The key is to take a holistic approach to every element of the building design, and assess capital cost and operational costs as part of this model. Our own approach follows a distinct process called the Route to Net-Zero:

  • EnvelopeFirst & Optimised Building Services – Optimises the thermal efficiency, airtightness, heat loss/gain and daylight design of the building envelope for its entire lifecycle, while also ensuring the building services (HVAC, lighting and hot water) are optimised to complement the envelope design, helping to achieve energy efficient operation in a holistic manner.
  • Insulate & Generate: Integrated Low or Zero Carbon (LZC) Technologies – Additional enhancements to the building envelope and/or internal insulated duct/pipework are introduced, and LZC technology systems, such as Kingspan Energy Rooftop Solar PV, are added to further reduce its overall energy footprint.
  • Net-Zero Energy Buildings (NZEBs) – Enhances the low or zero carbon technologies already incorporated in the building, and considers off-site energy saving opportunities.

The holistic approach should also assess the likely lifetime energy performance of the building. This will change over time as some components may degrade with age, which can cause a decrease in energy efficiency. Where this degradation can be predicted, the impact it has on performance should be accounted for in the building design. Products with long-term performance guarantees should be used wherever possible to maintain the optimal level of energy efficiency for as long as possible.

All of this ensures retail stakeholders get an end-to-end solution that locks in optimal performance at the lowest possible capital cost and best possible return on investment.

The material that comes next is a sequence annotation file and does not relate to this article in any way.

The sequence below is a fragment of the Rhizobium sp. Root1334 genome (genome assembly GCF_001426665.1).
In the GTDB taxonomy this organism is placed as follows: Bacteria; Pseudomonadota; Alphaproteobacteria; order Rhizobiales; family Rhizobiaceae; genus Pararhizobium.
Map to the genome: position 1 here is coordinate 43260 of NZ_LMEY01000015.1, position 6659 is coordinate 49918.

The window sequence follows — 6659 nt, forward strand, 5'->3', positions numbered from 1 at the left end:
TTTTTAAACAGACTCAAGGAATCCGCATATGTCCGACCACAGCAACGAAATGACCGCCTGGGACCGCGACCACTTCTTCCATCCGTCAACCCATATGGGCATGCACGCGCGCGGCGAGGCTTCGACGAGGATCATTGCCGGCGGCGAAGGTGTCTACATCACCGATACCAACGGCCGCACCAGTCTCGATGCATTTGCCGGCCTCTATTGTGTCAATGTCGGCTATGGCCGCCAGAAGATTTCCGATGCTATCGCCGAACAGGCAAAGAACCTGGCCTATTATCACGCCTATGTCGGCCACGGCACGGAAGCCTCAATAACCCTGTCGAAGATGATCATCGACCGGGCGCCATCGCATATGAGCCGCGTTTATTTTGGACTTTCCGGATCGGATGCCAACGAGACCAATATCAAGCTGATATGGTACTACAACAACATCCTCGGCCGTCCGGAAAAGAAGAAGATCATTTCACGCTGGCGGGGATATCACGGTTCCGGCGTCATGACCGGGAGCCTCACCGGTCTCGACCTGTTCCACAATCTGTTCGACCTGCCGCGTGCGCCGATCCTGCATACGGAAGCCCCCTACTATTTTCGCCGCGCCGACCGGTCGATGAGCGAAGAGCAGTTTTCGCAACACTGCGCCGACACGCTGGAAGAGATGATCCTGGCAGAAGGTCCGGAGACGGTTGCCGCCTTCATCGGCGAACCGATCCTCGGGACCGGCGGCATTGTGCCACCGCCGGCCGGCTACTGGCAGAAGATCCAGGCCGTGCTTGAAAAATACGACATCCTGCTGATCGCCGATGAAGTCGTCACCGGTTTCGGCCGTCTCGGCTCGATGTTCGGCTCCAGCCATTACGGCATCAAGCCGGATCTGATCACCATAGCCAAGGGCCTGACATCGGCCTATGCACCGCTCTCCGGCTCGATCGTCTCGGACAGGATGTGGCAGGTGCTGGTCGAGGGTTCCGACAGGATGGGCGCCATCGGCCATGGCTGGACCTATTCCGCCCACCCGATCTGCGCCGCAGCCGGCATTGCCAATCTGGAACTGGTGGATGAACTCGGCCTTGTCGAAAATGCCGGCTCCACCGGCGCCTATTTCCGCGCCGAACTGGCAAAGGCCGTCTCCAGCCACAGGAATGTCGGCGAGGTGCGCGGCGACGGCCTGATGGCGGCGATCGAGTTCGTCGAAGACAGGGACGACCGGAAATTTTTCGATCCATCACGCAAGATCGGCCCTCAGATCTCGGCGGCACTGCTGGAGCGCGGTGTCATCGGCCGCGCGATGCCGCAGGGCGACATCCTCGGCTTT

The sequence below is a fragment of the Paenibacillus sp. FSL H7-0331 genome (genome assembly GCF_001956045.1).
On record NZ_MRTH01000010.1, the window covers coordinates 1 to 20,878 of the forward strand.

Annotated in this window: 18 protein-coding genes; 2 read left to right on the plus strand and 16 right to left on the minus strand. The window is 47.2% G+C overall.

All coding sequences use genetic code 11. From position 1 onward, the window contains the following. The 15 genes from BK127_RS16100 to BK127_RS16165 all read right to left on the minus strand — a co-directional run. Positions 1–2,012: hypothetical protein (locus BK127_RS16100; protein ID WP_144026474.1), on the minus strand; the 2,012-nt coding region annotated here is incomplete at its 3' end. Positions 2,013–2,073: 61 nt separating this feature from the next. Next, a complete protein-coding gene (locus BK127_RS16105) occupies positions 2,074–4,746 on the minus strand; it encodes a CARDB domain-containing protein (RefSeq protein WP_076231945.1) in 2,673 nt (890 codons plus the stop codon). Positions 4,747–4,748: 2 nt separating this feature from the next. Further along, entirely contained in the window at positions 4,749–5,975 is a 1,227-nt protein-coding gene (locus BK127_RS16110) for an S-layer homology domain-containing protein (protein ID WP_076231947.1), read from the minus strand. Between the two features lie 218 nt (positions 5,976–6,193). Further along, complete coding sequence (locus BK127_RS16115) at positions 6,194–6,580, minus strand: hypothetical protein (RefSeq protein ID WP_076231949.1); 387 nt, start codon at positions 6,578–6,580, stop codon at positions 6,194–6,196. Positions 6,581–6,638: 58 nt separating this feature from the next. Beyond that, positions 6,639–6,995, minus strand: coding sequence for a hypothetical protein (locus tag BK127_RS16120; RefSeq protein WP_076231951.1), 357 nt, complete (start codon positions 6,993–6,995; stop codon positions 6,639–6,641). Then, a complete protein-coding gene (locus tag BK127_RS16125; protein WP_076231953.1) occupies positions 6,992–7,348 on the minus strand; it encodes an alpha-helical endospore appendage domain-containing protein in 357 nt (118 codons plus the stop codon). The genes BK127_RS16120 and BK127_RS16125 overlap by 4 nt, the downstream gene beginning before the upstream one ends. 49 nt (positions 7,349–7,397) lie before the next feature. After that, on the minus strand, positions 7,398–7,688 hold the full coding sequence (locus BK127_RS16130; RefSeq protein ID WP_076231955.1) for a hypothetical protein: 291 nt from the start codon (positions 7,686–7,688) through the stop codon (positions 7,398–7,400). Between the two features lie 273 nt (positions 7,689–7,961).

We conducted extensive research with AECOM last year to test our model for a range of scenarios, including a typical retail warehouse, a large supermarket, and a distribution centre. Each scenario was calculated using three starting building fabric standards: backstop (less insulation), notional (medium insulation), and enhanced (more insulation). Having applied an envelope, a building specification was assigned based on cost-effectiveness to develop the capital cost model. Lifetime operational costs were thereafter calculated using annual energy consumption and predicted future fuel costs. It was then possible to recognise the financial benefits of various building specifications over others in terms of Net-Present Value (NPV), Return on Investment (ROI), and Internal Rate of Return (IRR).

The results showed how holistic specifications can lead to notable improvements in return on investment, lifetime operational cost savings, enhanced EPC and BREEAM ratings. In some cases, the specifications with enhanced insulation resulted in reduced capital and operational costs; offering both immediate and long-term financial benefits. This helps build an even more direct link between specifiers and end clients.

This is not the end of our research into the topic. We are working on new methodologies to further refine the approach, with a view to developing a standard model for the optimal retail building that turns theory into easy-to-replicate practice. We look forward to sharing our findings with Specification magazine as this model is developed.

Visit to download the Cost Optimal Energy Saving Building Solutions data.